‘Proving’ the blindingly obvious.

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How often have you listened to a news item reporting on some new scientific study or research finding and found yourself rolling your eyes back in your head in a markedly exaggerated manner at the obviousness of the findings?

It seems to me that the desire to confirm everything scientifically has resulted in us losing our ability to follow our intuition.

I watched a programme on the TV a few nights ago following identical twin Doctors. They were seeing what the effects of drinking, what seemed to me to be large quantities, of alcohol would have on their overall health and particularly the health of their livers. One was binge drinking once a week and the other was spreading the same amount of alcohol over the whole week. But guess what, drinking lots of alcohol isn’t really very good for you whether you drink it all at once or spread it over the week. Am I really the only one who kind of intuitively knew this?

 

science proves drinking too much isn’t a good idea.

It seems to me  that common sense isn’t that common. But surely we all have our gut instincts?  So what stops people from following them? Is it an over reliance on the proof we look for in science? We live in a scientific age but the best scientists acknowledge the importance of intuition.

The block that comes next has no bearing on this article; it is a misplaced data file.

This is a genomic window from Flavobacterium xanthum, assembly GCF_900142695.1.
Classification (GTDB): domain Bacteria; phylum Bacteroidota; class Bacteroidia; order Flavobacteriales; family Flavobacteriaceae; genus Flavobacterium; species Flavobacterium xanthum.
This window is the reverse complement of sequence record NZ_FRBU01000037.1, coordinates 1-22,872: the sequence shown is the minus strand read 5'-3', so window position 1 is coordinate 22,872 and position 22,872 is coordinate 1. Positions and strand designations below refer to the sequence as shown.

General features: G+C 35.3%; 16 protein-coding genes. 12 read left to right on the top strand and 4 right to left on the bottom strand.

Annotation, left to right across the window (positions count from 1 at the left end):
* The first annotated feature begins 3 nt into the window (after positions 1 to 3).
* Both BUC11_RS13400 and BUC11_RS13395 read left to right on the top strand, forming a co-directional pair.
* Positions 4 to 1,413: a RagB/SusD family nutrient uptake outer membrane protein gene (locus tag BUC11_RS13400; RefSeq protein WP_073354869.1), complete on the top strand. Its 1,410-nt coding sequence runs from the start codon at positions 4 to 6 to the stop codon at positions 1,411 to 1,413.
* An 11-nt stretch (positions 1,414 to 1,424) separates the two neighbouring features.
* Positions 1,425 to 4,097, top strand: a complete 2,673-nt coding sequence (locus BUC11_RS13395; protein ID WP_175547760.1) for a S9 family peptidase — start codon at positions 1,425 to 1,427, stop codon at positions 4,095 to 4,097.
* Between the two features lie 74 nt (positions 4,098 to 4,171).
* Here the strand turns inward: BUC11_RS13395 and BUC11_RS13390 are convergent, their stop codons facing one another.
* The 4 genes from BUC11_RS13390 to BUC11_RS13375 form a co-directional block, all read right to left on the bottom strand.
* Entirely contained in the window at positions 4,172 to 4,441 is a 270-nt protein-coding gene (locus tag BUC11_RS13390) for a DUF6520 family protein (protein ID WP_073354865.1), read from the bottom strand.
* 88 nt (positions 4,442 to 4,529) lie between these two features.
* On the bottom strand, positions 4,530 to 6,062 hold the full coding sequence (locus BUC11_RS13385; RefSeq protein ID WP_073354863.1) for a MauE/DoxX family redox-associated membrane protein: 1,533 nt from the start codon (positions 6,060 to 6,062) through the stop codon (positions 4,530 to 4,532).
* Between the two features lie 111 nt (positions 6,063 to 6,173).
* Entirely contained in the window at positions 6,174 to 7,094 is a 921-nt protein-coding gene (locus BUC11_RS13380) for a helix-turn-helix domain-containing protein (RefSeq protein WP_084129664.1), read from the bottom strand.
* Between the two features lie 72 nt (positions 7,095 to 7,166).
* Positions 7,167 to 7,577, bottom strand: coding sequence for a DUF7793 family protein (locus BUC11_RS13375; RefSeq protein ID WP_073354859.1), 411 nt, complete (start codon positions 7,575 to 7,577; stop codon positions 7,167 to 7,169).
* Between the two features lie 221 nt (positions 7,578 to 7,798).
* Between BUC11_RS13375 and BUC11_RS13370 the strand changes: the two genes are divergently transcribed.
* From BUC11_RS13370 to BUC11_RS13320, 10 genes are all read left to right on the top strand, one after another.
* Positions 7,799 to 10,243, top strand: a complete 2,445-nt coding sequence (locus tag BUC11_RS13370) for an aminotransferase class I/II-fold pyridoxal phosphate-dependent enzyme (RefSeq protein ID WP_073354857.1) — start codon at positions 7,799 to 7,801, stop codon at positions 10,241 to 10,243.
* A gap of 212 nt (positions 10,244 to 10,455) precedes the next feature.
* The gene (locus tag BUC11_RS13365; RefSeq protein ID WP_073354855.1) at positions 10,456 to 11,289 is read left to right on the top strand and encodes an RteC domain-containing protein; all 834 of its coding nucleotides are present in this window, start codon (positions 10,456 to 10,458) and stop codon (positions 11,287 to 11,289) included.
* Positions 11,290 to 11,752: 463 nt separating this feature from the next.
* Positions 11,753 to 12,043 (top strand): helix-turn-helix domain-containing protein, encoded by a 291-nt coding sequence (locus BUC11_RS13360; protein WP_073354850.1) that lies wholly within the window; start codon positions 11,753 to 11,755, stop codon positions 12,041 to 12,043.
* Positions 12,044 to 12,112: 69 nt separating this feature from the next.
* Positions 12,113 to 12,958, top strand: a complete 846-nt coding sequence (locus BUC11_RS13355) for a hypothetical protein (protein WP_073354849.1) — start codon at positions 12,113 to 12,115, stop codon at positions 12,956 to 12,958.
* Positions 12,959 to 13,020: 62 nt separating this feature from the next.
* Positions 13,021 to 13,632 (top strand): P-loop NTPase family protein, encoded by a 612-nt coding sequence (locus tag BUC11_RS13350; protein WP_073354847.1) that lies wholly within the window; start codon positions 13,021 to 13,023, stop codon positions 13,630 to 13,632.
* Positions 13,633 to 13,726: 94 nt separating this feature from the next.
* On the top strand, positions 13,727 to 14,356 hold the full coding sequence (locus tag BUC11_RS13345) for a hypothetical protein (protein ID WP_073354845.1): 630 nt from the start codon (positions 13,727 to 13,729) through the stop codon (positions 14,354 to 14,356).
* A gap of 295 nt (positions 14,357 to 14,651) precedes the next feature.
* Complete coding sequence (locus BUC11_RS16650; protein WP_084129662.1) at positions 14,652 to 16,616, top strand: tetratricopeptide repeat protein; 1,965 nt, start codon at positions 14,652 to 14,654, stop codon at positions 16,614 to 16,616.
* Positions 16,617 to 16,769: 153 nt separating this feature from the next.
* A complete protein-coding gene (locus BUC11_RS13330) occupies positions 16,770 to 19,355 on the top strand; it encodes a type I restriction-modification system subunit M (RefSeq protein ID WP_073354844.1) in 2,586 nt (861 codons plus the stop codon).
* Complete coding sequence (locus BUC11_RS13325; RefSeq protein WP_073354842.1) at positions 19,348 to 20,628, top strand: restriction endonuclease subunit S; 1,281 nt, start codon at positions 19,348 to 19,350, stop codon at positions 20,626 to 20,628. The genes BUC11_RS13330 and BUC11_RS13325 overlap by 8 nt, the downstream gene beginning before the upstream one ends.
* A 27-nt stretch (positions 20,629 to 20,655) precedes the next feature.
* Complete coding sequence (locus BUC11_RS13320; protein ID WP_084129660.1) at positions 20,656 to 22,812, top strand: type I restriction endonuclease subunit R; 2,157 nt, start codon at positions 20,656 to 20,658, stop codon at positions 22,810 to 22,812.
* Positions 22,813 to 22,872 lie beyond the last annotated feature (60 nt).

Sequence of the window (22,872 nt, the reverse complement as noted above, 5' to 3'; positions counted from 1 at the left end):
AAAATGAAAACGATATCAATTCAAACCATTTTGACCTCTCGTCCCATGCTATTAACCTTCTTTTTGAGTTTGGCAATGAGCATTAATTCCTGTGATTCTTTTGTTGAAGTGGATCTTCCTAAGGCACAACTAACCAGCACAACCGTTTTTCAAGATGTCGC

Einstein famously said;

‘The intuitive mind is a sacred gift and the rational mind is a faithful servant.
We have created a society that honours the servant and has forgotten the gift. ‘
Other research that just seems to prove the blindingly obvious includes dozens of studies dating from the 1950s to today that have shown that children who have breakfast before school do better academically. I want to say ‘duh’. But there may be research that shows people who say  ‘duh’ have a limited vocabulary. That’s what my intuition tells me.

The BBC’s coverage of the Chelsea Flower show this week has been as usual wonderful and one of their pre-recorded items looked at how gardening was being used to help treat and rehabilitate people suffering from mental illness. Growing plants, tending the soil watching nature in all her magnificence makes people feel better. But the part of it that had my eyes rolling in my head again was an interview that was then done with an MP who had previously been a Doctor. Asked if she thought this sort of therapy should be rolled out more widely she was rather cagey and said we would have to wait until we had seen the result of future studies. Give me strength!

spending time in nature improves your mood

Apparently studies also show that old people who live alone can be lonely and this can lead to depression. Is that really a surprise to anyone?

Maybe the money spent proving the blindingly obvious could be better spent building gardens in hospitals and hospices, feeding children breakfast and getting the elderly together more often to enjoy each other’s company.

Do let me know what your favourite piece of blindingly obvious research is and let’s make sure we all listen to our ‘guts’ and don’t let those scientific types undermine the gift of intuition we all have.

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